shutterstock_672752188 Source: Shutterstock/Magdalenagalkiewicz

There’s a distinction between offering support and giving advice, and it’s important to recognise the difference. Remember that you cannot make someone leave a relationship if they are not ready to do so, and also that the the period when a victim is separating from their partner may be the most dangerous time for them.

“Separation does not equal safety,” says Margaret. “We have faith that victims can make decisions that are safe for them.” As she notes:

Often victims of domestic abuse just need a space to talk safely. They are resilient, they are managing things, but they may also feel overwhelmed, so any support will be welcome.

Beyond offering emotional support, what can I do?

christin-hume-309876 Source: Unsplash/Christin Hume

If the victim is someone who is close to you, you may be able to offer some other, more practical help.

“You can be more frank when it’s someone you have close regular contact with,” says Margaret. “Let them know that you can help them by keeping an emergency bag for them or offering some financial help. This kind of practical assistance is often spontaneous, and it’s about having a sense of what the person might need.”

You can also point the victim in the direction of services that can offer support, as per the list at the end of this article.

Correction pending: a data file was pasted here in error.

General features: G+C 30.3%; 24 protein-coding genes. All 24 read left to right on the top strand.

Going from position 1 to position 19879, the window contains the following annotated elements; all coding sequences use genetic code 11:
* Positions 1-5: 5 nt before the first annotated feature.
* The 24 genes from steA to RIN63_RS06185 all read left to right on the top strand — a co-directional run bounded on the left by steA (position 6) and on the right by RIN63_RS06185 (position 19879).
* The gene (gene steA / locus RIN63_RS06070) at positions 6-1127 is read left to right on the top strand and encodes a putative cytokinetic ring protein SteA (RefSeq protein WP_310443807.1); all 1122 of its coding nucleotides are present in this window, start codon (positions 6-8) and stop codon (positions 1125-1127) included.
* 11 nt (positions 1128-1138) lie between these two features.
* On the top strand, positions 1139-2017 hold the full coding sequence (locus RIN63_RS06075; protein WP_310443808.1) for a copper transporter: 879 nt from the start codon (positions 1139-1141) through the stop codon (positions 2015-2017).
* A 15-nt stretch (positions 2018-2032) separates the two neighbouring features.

If I witness domestic violence between strangers, how can I help?

shutterstock_277517432 Source: Shutterstock/Kseniia Perminova

Before getting involved in an incident between strangers, you should always ask yourself if it’s safe and legal to step in.

“One big thing is not escalating risk to someone else or to yourself,” explains Margaret. ”If someone seems in immediate danger, you can call 999. Other than that, if you’re concerned, take a moment and observe what you’re seeing or hearing. Is it couple conflict or is it abuse?”

If you come across a situation that you think requires immediate intervention, and you’re happy that it’s safe to do so, Cosc’s website whatwouldyoudo.ie suggests following one of the three Ds: distract (ask for directions, ask for the time), delegate (speak to a friend or a bouncer, for example) or be direct (approach the abuser or the victim). Margaret adds that no two cases of abuse are the same, “so tread carefully and don’t just jump in.”

If you think you may have witnessed or experienced domestic violence or abusive behaviour, you can access advice and support services for both women and men at whatwouldyoudo.ie. Share the hashtag #MyDoorsOpen to show your support.

The Women’s Aid 24-hour National Freephone Helpline is 1800 341 900. Amen provides a confidential helpline for male victims of domestic abuse. It is open Monday to Friday, 9.00am to 5.00pm and can be reached on 046 9023718.

It is important that bystanders and witnesses to domestic violence do not intervene in any potentially violent situation unless it is safe and legal for them to do so. Witnesses should be aware of the potential harmful effect that intervention may subsequently have on the victim. The victim is best placed to assess the danger to themselves.